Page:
It is said you know you are old when you start to complain about present day, and reminisce on the “good old days”, but I’m only in my 30’s, and find myself doing this on a daily bases. How did we get here? Why are most folks so benighted, and out of touch with reality? What ever happened to accountability? You know, every action has a reaction? Every decision, has a consequence? This was hammered into me as a child. Either verbally, or physically, depending on how egregious my infraction was.

I used to sit down and really invest time and effort into any person who inquired or invested in my services. I spent a lot of time trying to convince folks on the importance of my trade, and justify the cost associated with my services. Eventually, I just realized there are two types of folks out there: those that understand and respect what I do, and those that do not. The latter are not my customers. I delegate those to other repair centers. The former I go above and beyond for, and cherish and appreciate.

Recently, I was driving home and saw a BMW e92 pulled over on the highway shoulder. I saw a potential customer so I pulled up behind them to introduce myself, and see if something could be done for them at the moment. I instantly saw the right-front tire was flat. Shredded, as it was more than likely run flat for a bit before they pulled over. The owner was irate, and belligerent. which is understandable. Nobody wants to break down, I understand the frustration. I told them if they were interested, I could set them up with a tow and he would need a new tire. He went on an ignominious tangent about how he had just replaced that tire less than a month ago at a tire shop. He also went on to accuse the shop of stealing his spare tire. I simply replied well Sir, I do not know this repair center, but I can confirm your theory is impossible. This vehicle DOES NOT come with a spare tire. This vehicle comes equipped with special run flat tires which would have saved you from this very predicament. His response was well how much does that cost? I kept it cordial, gave him some guidance, and wished him luck before hurriedly getting as far away from there as possible. 

+4 Ð Bounty Awarded

Allan from Winnipeg

 

Instructor
 

Yes Gabriel unfortunately we live in a society where too many people believe they have no responsibility for, well, anything. When something goes wrong it's always someone else's fault. The shredded tire is a perfect example, customer doesn't want to pay for the proper run flat tire so the tire shop offers a cheaper alternative. They don't recommend this option and explain why he shouldn't do it, but all the customer hears is "cheaper option" and blah-blah-blah. They probably also told him his vehicle does not come equipped with a spare tire because it uses the run flat tires, but again all he heard was blah-blah-blah spare tire. So there he is on the side of the road with a shredded tire and its all someone else's fault. Then you show up, as the perfect target for his tangent. Being the good guy and trying to help sometimes puts you in this position but I would still stop to help anyone in need. You were the professional, you offered a solution, he wasn't interested, move on with your day. You choose not to deal with this type of customer at your shop, why deal with them in your personal life. We can't control how people act or react but we can control which people we interact with. Thanks for the response.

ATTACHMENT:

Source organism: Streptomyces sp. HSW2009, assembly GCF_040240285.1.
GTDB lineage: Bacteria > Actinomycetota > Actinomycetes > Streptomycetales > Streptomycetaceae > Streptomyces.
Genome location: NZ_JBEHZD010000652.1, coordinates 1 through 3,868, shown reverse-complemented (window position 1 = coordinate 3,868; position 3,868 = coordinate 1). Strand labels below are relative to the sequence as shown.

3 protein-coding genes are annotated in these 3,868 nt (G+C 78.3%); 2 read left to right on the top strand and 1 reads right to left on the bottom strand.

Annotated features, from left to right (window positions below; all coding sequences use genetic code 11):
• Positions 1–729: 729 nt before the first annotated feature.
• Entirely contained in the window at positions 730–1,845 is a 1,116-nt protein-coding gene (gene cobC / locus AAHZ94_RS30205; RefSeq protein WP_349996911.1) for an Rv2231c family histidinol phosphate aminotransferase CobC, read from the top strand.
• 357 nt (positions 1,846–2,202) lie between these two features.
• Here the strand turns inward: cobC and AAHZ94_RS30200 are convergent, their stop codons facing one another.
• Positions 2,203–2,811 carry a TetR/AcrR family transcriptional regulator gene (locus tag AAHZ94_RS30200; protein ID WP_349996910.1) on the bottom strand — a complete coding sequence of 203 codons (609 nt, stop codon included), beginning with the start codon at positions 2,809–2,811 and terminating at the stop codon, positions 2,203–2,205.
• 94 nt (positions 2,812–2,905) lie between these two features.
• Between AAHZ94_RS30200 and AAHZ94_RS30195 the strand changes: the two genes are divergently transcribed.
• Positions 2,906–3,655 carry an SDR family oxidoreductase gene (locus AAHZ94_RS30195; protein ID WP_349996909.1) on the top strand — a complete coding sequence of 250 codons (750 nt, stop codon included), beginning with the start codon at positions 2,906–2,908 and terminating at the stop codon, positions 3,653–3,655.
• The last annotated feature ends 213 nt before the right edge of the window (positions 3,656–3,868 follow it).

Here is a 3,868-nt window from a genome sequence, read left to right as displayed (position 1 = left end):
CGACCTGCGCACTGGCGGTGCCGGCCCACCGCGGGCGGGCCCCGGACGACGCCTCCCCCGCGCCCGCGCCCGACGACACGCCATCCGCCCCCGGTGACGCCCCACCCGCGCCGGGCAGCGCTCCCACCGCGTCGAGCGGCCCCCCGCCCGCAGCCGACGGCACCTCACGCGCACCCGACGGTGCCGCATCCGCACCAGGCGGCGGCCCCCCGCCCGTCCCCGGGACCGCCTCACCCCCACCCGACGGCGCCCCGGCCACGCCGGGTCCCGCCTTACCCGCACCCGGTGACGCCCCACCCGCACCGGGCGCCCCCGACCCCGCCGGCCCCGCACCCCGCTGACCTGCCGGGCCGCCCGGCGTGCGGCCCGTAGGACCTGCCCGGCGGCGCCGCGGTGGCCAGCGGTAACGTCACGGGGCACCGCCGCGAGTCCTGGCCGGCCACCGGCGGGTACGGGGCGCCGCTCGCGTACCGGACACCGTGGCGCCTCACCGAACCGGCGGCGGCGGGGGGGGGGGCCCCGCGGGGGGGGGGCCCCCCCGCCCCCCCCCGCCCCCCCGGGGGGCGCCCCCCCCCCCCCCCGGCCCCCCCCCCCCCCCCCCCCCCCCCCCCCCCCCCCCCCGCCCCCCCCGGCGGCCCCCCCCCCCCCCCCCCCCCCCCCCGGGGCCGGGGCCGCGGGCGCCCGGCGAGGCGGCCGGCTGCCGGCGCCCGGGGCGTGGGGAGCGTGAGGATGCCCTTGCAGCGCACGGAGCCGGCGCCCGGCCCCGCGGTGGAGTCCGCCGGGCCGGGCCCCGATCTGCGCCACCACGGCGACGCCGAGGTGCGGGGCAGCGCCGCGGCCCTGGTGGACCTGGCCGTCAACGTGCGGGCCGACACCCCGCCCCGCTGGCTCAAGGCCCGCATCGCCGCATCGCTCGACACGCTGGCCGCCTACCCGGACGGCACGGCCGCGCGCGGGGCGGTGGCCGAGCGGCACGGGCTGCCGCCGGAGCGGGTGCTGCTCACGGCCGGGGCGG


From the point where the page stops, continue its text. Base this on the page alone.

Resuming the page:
+2 Ð Bounty Awarded

Marlin from Estacada

   

Technician
   

My experience indicates that you are incorrect in your assumption. He actually had his wife contact the tire store and get a quote. He went off about the price and told her to call them back and work out a lower price. They discussed the details with her, and he would not listen to her report. She got the tires installed, and he is still ignorant.

We frequently experience this craziness. The wife will be on the phone asking the man on the couch for answers to our questions. She wants to make an appointment, but the man thinks that he can save some money, I cannot figure out why the doofus doesn't make the call himself.

0 Ð Bounty Awarded

Allan from Winnipeg

 

Instructor
 

Marlin thanks for your response and a different perspective. The doofus can complain about the terrible deal his wife got because he wasn’t there to negotiate. 

0 Ð Bounty Awarded

Anthony from Kirkwood

 

Technical Support Specialist
 

Hi Gabriel:

See how much you've learned in a few short years. :) 

Guido

0 Ð Bounty Awarded